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One That Hath Always Loved the People

Red Bull Theater, Barrow Street Theatre, New York City, New York
Wednesday, November 2, 2016, C–3&5 (center, thrust-stage theater)
Directed by Michael Sexton

Volumnia, short gray hair, white jacket blouse, gray pants, grasps Martius's arms as she looks up at him and he, in gray suit, down sheepishly at her.
"Do your will," Volumnia (Lisa Harrow) tells her son, Martius Coriolanus (Dion Johnstone) in the Red Bull Theater production of William Shakespeare's Coriolanus at the Barrow Street Theatre in New York City. She doesn't mean it, and he knows it, but he will anyway. Photo courtesey of Red Bull Theater.

Patrick Page playing Prospero shared the Number One spot on's Top 20 Shakespeareances of 2016, which I posted two weeks ago on New Year’s Eve. It was in part because of Page’s performance in the Shakespeare Theatre Company's (STC) staging of William Shakespeare’s The Tempest last summer that we decided to see him in Red Bull Theater's production of Shakespeare’s Coriolanus in New York this past fall. More intriguing, however, was that he was playing Menenius, this after we saw him play the title character in a 2013 STC production; we wondered how he would move from Caius Martius Coriolanus to that character’s father figure and mentor Menenius Agrippa three years later.

Page confidently makes that leap with supreme artistry. In fact, I could write this entire review on Page playing Menenius as a Dixie politician. Not only was this the highlight of this intimate, bare-stage but overly busy production at the Barrow Street Theatre (though Page was not alone in giving a sterling performance), his portrayal drew out the many shades of this fascinating character who is the antithesis to the bull-in-a-china-shop Martius (played here by Dion Johnstone) and, thus, foil as a political archetype.

Naturally, we can apply such political archetypes to today’s all-too-real political stages across the globe. This production’s director, Michael Sexton, sets his Coriolanus in “Rome, 493 BCE. Here, Now,” and Costume Designer Ásta Bennie Hostetter dresses it in modern clothes, from the soldiers’ camouflage battle uniforms to the patricians’ suit jackets and boring ties (and suspenders for Menenius) and the women’s casual slacks and blouses. After the nomination of Martius to serve as consul, red balloons drop and Fleetwood Mac's "Don't Stop" plays, evoking the Clinton regime. However, Martius comes off more like Trump as he pretends to play along with the plebeians he actually disdains, and then wipes his hands with an antiseptic wipe.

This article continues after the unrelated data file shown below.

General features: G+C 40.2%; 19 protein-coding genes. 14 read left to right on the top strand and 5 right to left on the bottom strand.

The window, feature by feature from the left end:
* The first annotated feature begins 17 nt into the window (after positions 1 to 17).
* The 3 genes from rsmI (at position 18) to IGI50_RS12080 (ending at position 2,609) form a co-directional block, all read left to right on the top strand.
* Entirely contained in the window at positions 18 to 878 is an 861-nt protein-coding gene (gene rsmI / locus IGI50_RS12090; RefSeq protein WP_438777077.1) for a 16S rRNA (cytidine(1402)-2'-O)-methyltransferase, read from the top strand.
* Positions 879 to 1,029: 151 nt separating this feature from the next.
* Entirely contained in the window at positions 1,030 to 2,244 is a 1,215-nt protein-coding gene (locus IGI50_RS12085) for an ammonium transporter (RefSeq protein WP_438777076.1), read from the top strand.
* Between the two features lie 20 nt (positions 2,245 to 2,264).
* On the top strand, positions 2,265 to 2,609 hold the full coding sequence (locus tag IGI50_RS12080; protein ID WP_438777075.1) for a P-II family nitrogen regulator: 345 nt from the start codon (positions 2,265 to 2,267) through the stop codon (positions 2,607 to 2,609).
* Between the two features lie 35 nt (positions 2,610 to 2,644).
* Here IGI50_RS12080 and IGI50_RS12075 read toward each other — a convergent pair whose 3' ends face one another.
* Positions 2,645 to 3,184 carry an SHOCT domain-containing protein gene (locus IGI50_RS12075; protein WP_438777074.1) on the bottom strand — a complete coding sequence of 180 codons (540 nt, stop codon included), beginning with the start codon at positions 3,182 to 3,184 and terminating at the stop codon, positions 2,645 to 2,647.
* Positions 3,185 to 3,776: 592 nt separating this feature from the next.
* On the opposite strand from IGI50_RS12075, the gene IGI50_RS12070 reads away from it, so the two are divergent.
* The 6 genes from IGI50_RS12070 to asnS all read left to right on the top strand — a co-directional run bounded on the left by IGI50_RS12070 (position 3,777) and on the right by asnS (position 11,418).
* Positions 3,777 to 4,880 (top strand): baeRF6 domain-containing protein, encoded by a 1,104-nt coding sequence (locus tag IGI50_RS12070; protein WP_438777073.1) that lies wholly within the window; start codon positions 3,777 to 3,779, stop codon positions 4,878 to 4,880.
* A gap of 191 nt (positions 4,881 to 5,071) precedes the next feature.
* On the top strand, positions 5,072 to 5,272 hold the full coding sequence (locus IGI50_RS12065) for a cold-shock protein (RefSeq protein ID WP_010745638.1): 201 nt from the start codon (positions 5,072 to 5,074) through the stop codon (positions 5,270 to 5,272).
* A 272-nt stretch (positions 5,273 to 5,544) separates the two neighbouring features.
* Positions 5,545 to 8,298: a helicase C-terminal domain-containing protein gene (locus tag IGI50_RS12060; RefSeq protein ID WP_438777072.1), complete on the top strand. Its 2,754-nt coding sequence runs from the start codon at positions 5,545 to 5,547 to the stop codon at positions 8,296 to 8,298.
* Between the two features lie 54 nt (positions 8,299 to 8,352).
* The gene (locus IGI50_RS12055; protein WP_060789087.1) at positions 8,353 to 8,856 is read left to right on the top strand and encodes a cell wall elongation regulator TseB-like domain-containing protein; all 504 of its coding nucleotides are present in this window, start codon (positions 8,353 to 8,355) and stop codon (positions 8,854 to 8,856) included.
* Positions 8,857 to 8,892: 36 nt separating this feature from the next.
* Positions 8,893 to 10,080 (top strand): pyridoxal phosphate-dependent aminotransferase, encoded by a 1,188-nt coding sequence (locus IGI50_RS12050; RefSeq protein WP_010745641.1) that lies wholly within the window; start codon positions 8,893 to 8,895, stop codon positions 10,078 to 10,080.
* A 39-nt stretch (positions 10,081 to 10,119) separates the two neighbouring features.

That’s the gorgeous conundrum of Coriolanus. Updating this Jacobean play about the early days of the Rome Republic to modern issues doesn’t automatically mean we can apply Shakespeare’s text as a barometer of right or wrong, good or evil, or even success or failure in government. Shakespeare is deliberately obtuse with the political leanings and outcomes of Coriolanus, a play that has been staged by both fascists and communists as testaments to their specific ideological pursuits despite their ideals being at the two opposite ends of the political spectrum.

Nowhere is this point more effectively driven home than in Page’s portrayal of Menenius as a Southern U.S. politician, a Mitch McConnell attitude wrapped in a Bill Clinton personality. Some of Page’s mannerisms recall Lyndon Johnson—pulling back his suit jacket to hitch up his pants as he readies himself to deliver the tale of the belly—as do his sincere conviction that peace and political order is the way to Rome's prosperity despite his hawkish admiration for Martius’s military feats. Menenius also concertedly promotes Martius, a man who so unrelentingly hates the lower classes, to be consul, and yet those commoners laud Menenius upon his first entrance as “Worthy Menenius Agrippa, one that hath always loved the people.”

Page’s Menenius is the consummate politician. He disarms the electorate with storytelling, he serves as negotiator between the tribunes representing the commoners and Martius when the latter’s consulship election goes awry, and he counsels Martius on how to present himself to win the people’s affections. In the chaos that comes when the tribunes goad Martius into a temper tantrum that ultimately leads to his banishment, Page is the one to watch in this volatile scene as his Menenius keeps one encouraging coach’s eye on Martius and one wary politician’s eye on the tribunes and their rabble. There is no question that his ideological allegiance lies with the patricians, and in private he expresses the same disdain for the plebeians that Martius holds. Yet, though we see this, Page even gets us to believe that worthy Menenius hath always loved the people.